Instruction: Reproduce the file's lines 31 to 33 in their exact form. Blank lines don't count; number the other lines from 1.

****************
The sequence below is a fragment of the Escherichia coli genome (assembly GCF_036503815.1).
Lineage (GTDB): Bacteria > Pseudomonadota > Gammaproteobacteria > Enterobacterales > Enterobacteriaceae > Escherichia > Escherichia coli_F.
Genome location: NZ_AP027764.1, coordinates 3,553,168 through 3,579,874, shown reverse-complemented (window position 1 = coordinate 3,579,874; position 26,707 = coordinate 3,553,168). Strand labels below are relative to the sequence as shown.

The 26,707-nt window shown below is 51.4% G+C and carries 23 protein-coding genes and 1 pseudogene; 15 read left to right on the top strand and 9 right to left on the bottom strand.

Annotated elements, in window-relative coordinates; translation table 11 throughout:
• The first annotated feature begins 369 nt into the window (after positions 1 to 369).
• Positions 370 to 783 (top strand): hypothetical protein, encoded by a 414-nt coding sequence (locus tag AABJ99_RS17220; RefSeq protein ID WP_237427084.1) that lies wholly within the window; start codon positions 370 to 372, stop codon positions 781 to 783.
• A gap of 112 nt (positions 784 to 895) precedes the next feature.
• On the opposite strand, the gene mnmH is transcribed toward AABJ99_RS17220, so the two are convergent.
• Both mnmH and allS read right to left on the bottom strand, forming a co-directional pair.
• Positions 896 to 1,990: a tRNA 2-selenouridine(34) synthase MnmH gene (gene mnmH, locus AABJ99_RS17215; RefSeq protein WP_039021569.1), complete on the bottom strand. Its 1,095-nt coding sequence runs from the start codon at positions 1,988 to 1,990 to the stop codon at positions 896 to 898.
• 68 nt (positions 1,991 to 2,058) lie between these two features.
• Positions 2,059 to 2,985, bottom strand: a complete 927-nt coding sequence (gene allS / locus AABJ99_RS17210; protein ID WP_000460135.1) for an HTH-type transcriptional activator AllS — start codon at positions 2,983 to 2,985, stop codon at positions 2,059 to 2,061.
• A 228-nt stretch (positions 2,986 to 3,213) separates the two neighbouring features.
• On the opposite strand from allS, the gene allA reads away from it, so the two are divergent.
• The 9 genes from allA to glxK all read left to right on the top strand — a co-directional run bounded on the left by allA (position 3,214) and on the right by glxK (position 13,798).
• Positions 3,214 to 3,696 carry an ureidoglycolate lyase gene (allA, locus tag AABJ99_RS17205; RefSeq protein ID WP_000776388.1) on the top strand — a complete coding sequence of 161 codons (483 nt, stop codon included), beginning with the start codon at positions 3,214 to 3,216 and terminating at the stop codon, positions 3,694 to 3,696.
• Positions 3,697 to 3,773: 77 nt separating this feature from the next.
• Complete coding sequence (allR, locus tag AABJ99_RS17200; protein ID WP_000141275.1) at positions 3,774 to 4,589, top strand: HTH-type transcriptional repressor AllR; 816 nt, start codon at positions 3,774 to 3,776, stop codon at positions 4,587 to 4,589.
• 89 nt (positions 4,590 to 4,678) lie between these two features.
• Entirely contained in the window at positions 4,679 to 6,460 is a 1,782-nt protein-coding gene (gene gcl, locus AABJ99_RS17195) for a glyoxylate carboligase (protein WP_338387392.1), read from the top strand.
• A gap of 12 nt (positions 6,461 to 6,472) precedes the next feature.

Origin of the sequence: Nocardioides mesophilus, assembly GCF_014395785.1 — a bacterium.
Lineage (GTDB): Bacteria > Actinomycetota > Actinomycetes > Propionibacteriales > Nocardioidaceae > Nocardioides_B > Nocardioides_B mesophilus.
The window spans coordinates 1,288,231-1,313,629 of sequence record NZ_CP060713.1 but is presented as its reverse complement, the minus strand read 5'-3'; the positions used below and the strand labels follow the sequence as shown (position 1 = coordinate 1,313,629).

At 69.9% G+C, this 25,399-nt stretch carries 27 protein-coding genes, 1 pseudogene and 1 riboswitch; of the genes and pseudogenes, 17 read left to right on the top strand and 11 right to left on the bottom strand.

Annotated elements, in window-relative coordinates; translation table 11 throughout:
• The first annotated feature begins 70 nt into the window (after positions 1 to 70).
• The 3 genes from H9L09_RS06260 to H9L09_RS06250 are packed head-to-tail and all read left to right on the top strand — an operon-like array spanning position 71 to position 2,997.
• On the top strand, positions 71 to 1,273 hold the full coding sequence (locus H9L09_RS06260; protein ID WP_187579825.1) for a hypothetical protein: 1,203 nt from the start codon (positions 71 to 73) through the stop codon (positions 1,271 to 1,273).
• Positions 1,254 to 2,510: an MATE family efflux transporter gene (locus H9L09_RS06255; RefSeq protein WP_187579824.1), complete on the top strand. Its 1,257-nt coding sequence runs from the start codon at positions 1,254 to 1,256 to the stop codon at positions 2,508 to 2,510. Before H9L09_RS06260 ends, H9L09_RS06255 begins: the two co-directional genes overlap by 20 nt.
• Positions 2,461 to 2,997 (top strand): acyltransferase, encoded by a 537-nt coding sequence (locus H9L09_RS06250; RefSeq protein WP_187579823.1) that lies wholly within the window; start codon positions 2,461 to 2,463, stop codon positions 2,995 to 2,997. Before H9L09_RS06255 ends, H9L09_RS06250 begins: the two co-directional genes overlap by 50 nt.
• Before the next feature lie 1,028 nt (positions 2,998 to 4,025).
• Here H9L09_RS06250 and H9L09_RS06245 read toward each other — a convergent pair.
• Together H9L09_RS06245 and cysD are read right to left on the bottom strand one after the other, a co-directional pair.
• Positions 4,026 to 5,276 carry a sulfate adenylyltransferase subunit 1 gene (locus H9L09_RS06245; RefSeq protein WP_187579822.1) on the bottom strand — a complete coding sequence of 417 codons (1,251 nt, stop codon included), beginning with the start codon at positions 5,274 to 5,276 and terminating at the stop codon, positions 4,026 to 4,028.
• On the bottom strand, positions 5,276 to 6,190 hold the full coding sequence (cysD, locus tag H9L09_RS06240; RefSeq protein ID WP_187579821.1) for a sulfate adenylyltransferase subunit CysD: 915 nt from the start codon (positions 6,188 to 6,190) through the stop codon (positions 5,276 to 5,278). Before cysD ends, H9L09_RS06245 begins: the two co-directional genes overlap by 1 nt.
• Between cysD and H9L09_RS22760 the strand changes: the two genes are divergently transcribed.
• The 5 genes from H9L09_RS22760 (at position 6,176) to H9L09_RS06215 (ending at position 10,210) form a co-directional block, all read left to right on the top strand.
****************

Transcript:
• Positions 1,254 to 2,510: an MATE family efflux transporter gene (locus H9L09_RS06255; RefSeq protein WP_187579824.1), complete on the top strand. Its 1,257-nt coding sequence runs from the start codon at positions 1,254 to 1,256 to the stop codon at positions 2,508 to 2,510. Before H9L09_RS06260 ends, H9L09_RS06255 begins: the two co-directional genes overlap by 20 nt.
• Positions 2,461 to 2,997 (top strand): acyltransferase, encoded by a 537-nt coding sequence (locus H9L09_RS06250; RefSeq protein WP_187579823.1) that lies wholly within the window; start codon positions 2,461 to 2,463, stop codon positions 2,995 to 2,997. Before H9L09_RS06255 ends, H9L09_RS06250 begins: the two co-directional genes overlap by 50 nt.
• Before the next feature lie 1,028 nt (positions 2,998 to 4,025).